Friday, 15 July 2016


IF love, compassion and brotherhood is what the world is aiming for, then the last month has been
especially bad. We have had a huge number of incidents.

- We had two massive suicide bombers killing in excess of 200 in Iraq.
- We had police brutality on full display in the shooting of two black men in the US. Both incidents have video evidence. In fact one was live streamed on Facebook.
- An equally irrational reaction was the killing of five police officers by a sniper who had come out to control a protest against these killings.
- We had suicide bombers blow up at one of the most sacred sites in Saudi Arabia.
- There was also a good amount of racial abuse hurled at foreign looking workers in UK in the aftermath of the Brexit vote.
- We had a massive hostage killing spree in Bangladesh were about 22 people were hacked to death.
- The senseless violence of a terrorist in Kashmir is still simmering.

What all of these are? These are simply attacks where the motivation can be racial, religious, class conflict, personality flaw or simply a political struggle.

In today’s information age, where audio and visuals from conflict zones and scenes of tragedy can be broadcast within seconds, the reactions to such incidences are also extreme. In the olden times, there used to be a cooling-off period. A good amount of mature reflection happened between such tragedies happening in the news spreading to large groups. This, was a natural dampener. Today’s Internet is also very reactive. You can give your comment, leave a tweet or post your own reactions in seconds. And this is where outrage takes over reason, spontaneity takes over maturity and preaching takes over reflection.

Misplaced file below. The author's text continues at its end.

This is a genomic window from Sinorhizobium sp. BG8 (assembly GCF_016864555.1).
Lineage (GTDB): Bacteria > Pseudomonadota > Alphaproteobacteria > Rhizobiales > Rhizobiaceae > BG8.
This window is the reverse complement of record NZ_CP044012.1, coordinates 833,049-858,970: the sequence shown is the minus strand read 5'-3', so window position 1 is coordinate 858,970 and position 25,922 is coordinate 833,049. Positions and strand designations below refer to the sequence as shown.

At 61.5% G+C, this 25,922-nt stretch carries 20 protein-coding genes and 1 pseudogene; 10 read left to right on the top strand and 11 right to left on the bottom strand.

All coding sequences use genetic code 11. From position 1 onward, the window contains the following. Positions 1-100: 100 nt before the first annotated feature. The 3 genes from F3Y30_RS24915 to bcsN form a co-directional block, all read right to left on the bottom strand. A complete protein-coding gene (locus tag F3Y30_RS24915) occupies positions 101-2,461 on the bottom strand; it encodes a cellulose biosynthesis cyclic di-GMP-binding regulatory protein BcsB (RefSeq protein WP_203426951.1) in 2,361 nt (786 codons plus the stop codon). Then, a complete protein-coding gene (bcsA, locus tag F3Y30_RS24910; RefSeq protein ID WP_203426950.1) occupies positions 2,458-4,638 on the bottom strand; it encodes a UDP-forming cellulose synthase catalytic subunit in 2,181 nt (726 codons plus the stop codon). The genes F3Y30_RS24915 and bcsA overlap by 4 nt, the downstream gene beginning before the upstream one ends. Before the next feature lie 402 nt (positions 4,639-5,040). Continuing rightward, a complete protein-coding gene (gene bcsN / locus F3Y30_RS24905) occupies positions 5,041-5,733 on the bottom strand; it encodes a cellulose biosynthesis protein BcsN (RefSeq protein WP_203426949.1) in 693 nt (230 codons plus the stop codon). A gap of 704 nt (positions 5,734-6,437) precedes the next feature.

Perhaps the single largest contributor to inertia for change in the modern times is the excessive preaching of what is right and what is wrong. And this preaching is mostly done by people who have no apparent connection to the incident in question. No group of people, religion or political class appreciates an external group telling them what to do. It’s not in human nature. The most successful reformations have come when things have been changed by people from within.

Perhaps the best way to handle this hate filled environment is not to be reactive and not adopt “a holier than thou” approach. Be sensitive to the unique characteristics of every problem and above all acceptance in moderation in all interactions of your daily life.

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